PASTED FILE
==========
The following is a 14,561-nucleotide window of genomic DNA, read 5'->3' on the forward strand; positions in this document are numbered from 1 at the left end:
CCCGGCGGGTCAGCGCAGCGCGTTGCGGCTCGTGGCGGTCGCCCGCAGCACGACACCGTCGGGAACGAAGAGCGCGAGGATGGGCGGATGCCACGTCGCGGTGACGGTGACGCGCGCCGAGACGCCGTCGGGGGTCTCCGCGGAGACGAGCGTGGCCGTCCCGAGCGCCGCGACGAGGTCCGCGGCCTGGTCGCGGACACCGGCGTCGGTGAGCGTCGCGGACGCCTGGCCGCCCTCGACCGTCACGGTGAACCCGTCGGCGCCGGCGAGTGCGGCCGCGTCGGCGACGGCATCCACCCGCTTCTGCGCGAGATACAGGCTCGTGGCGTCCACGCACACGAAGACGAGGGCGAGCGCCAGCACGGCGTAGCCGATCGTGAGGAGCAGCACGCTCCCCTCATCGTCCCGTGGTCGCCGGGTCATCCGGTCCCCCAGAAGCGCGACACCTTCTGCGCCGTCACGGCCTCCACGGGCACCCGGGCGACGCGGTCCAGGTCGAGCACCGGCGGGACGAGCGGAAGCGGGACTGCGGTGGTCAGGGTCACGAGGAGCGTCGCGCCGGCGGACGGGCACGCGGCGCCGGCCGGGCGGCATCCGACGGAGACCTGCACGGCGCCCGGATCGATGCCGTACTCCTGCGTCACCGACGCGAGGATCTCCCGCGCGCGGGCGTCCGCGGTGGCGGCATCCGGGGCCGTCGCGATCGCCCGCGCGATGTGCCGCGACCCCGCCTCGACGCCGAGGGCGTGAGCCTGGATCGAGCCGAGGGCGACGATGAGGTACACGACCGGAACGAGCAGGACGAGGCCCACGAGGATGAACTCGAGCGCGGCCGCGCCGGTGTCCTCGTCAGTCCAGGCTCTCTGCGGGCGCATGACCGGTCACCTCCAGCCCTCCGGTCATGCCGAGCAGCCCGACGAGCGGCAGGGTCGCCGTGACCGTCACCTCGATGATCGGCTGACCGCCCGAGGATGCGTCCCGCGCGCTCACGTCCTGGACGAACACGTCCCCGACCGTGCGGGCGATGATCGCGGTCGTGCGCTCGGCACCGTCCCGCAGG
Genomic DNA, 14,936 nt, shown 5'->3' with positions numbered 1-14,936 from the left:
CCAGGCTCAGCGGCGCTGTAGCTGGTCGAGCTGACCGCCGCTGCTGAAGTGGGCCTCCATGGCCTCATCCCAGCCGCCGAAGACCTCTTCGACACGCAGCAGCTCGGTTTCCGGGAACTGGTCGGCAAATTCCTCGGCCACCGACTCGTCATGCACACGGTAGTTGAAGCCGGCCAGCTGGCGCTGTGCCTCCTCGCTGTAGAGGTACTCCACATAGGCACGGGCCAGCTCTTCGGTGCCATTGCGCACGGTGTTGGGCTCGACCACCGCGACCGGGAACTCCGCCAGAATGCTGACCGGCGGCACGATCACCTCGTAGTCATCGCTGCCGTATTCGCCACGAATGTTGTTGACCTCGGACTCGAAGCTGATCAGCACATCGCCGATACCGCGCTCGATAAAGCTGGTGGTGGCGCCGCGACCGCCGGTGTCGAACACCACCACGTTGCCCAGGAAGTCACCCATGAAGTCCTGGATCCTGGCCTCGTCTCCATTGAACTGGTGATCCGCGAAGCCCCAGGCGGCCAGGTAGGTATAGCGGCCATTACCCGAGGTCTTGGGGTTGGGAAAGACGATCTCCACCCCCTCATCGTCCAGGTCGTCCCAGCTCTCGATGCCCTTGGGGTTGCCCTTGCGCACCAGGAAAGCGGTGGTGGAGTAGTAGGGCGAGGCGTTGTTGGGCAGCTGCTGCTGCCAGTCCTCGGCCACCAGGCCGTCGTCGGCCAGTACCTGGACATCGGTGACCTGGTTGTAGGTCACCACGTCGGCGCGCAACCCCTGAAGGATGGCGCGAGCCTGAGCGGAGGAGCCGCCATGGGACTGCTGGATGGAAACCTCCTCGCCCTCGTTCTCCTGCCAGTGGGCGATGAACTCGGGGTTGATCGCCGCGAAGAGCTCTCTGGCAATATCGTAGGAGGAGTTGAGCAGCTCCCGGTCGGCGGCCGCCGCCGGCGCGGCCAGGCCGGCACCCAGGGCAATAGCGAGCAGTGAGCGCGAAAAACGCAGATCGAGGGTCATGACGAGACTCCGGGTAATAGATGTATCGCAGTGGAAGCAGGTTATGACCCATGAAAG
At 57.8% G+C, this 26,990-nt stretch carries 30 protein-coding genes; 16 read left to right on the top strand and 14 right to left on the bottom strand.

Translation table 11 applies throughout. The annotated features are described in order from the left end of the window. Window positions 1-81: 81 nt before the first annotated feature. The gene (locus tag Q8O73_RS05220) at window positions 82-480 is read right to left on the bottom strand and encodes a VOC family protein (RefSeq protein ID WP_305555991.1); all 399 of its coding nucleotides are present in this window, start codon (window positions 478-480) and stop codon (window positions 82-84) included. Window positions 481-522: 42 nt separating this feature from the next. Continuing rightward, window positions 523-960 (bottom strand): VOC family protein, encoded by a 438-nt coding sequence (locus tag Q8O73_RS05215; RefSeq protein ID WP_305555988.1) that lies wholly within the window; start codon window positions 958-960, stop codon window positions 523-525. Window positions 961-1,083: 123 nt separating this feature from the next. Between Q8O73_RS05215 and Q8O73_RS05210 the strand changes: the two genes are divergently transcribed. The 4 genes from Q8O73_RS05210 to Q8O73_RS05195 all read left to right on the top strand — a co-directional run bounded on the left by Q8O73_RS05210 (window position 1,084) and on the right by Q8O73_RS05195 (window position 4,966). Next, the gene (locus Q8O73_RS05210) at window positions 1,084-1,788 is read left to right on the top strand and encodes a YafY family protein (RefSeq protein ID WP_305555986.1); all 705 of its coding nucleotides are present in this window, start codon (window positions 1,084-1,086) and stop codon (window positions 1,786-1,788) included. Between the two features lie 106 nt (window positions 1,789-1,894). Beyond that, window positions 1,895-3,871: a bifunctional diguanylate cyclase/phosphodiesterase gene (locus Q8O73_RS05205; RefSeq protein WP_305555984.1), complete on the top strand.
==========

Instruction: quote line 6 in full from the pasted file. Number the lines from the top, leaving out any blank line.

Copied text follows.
Translation table 11 applies throughout. The annotated features are described in order from the left end of the window. Window positions 1-81: 81 nt before the first annotated feature. The gene (locus tag Q8O73_RS05220) at window positions 82-480 is read right to left on the bottom strand and encodes a VOC family protein (RefSeq protein ID WP_305555991.1); all 399 of its coding nucleotides are present in this window, start codon (window positions 478-480) and stop codon (window positions 82-84) included. Window positions 481-522: 42 nt separating this feature from the next. Continuing rightward, window positions 523-960 (bottom strand): VOC family protein, encoded by a 438-nt coding sequence (locus tag Q8O73_RS05215; RefSeq protein ID WP_305555988.1) that lies wholly within the window; start codon window positions 958-960, stop codon window positions 523-525. Window positions 961-1,083: 123 nt separating this feature from the next. Between Q8O73_RS05215 and Q8O73_RS05210 the strand changes: the two genes are divergently transcribed. The 4 genes from Q8O73_RS05210 to Q8O73_RS05195 all read left to right on the top strand — a co-directional run bounded on the left by Q8O73_RS05210 (window position 1,084) and on the right by Q8O73_RS05195 (window position 4,966). Next, the gene (locus Q8O73_RS05210) at window positions 1,084-1,788 is read left to right on the top strand and encodes a YafY family protein (RefSeq protein ID WP_305555986.1); all 705 of its coding nucleotides are present in this window, start codon (window positions 1,084-1,086) and stop codon (window positions 1,786-1,788) included. Between the two features lie 106 nt (window positions 1,789-1,894). Beyond that, window positions 1,895-3,871: a bifunctional diguanylate cyclase/phosphodiesterase gene (locus Q8O73_RS05205; RefSeq protein WP_305555984.1), complete on the top strand.